What IS the HER?
After eight years working for the Museums Service at the History Centre, I was lucky enough to be given the chance to change direction slightly and join my colleagues in the Archaeology Service working directly with the Wiltshire and Swindon Historic Environment Record (HER). This was a somewhat daunting prospect – moving from the sunny uplands of the first floor in the History Centre down to the darker, subterranean office with stellar views of the car park. However, my welcome was warm and friendly, regardless of my ignorance in the matters of tree throws, debitage and test pits….
In the august words of Historic England, ‘HERs are an important starting point for anyone interested in the archaeology, built heritage, and history of an area. They can provide information on a wide variety of buildings and sites, from finds of prehistoric flint tools to medieval castles and Second World War pillboxes.
HERs are a primary source of information for planning, development-control work, and land management.’
There are over 85 HERs held in England, maintained and managed by local authorities and often held by joint services such as district councils and national parks. Similar records are maintained by the National Trust.
The Wiltshire and Swindon HER is not only used to advise planning authorities and developers of the implications to the historic environment when a proposed development looms but is also consulted by a variety of different users. They include archaeologists, historians, community groups, students, schools and general members of the public.
One of my favourite queries was in June this year from the 12th Cambridge Scout Group, asking me for the dimensions of Stonehenge, as the troop were about to recreate the monument with cardboard boxes. You can check out some photos of their creation on their Facebook page!
Most HERs contain three types of record, Monuments (the archaeology or buildings), Events (fieldwork such as excavations or building surveys) and Sources (the associated documentary source). The records include non-designated archaeological sites and buildings, designated Heritage Assets (e.g. listed buildings, scheduled monuments, protected wrecks, registered parks and gardens and registered battlefields) and other areas such as conservation areas.
Wiltshire is obviously rich in all of these monuments (apart from the protected wrecks!) and our HER can be used as a signpost to discover further information about them. Something as splendidly evocative as the Amesbury Archer, whose grave was discovered in 2002, a Central European man suffering from an abscess and missing left kneecap who was buried with an unusually large number and variety of objects including pots, arrowheads, two bracers (archers’ wrist guards), flint tools, three copper knives, a pair of gold hair ornaments and a cushion stone (used as a small anvil during metalworking). The gold ornaments are the oldest gold objects yet to be found in Britain.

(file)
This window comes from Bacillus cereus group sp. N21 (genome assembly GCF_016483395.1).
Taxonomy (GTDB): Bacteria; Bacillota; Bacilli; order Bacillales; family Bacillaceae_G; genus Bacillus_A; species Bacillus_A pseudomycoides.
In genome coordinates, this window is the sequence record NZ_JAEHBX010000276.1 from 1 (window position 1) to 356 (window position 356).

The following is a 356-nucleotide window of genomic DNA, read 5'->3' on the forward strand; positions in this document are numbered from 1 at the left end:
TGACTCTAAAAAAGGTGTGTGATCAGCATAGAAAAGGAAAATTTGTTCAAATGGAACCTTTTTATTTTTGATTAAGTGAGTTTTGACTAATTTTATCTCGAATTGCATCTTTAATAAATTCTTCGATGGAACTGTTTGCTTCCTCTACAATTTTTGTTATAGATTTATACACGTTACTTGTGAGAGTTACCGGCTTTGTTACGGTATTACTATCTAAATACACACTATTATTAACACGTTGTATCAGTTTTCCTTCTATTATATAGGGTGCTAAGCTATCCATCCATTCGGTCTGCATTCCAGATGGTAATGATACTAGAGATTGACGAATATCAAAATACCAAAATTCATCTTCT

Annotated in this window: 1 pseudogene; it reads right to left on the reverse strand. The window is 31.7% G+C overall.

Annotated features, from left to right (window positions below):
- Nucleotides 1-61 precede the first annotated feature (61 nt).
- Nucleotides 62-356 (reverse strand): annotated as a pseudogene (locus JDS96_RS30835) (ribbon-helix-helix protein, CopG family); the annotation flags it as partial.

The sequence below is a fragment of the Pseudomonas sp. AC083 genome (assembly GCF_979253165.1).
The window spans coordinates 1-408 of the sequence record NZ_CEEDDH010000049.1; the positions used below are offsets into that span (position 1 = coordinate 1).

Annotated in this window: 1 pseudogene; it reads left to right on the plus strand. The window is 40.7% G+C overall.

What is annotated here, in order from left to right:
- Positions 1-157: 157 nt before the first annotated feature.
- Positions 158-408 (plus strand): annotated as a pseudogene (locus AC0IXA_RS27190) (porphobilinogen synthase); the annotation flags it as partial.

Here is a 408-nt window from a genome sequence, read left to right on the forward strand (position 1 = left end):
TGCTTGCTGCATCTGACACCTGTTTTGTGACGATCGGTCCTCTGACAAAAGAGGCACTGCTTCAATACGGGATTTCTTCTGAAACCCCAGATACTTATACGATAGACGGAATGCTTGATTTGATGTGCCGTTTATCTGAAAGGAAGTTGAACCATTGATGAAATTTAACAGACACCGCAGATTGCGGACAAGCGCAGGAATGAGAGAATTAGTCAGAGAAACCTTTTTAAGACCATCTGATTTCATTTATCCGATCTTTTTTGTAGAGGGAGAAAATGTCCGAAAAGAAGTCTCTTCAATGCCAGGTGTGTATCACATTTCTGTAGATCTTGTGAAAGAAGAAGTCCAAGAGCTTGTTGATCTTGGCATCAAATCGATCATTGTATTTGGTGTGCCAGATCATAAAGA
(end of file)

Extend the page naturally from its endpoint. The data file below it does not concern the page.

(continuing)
As the most recent member of the Archaeology team, I found this information fascinating and used the HER database to search for other sites and monuments in the near vicinity of the discovered burial, using the GIS layers on which the data is linked.
Having worked with the National Buildings Record many years ago, I’m also passionate about architecture, quite often post-medieval and dare I say it, 20th century, much to many archaeologists’ bemusement. The HER can also signpost the user to the built heritage and in Wiltshire we have an interesting supply of military building types with evidence at Larkhill of a First World War training battlefield and trench system (including finds of associated bottles!).
(For more information about this fascinating site see first world war tunnels, a blog by my colleague Clare King, Assistant County Archaeologist).
Our HER is constantly being added to and enhanced, with various projects also included into the database including a farmsteads project, an Extensive Urban Survey and the Historic Landscape Characterisation project, which is an overview of the modern and historic processes that have influenced the character of the landscape.
One day I may be able to persuade my colleagues that a comprehensive list of the water towers of Wiltshire should be appended to the HER - check out the Great Western Railway Water Tower in Swindon, built in 1871 and a well-loved landscape feature.
One of the most wonderful aspects of the Wiltshire HER are our dedicated volunteers, Carol, Louise and Mike, who between them spend many hours enhancing our records whilst enduring various office temperature fluctuations, the occasional melt down of our IT system and frequent conversations about archaeological recording terminology!
Which brings me back to tree throws (a bowl shaped cavity created in the subsoil by a tree, often fallen, and identified during fieldwork), debitage (the collective term referring to the waste material left when a stone tool is created) and test pits (small holes excavated along a grid at equal distances and depths to discover and pinpoint archaeological areas worth investigating). I’m learning!
Jacqueline Ramsay, Historic Environment Record Assistant
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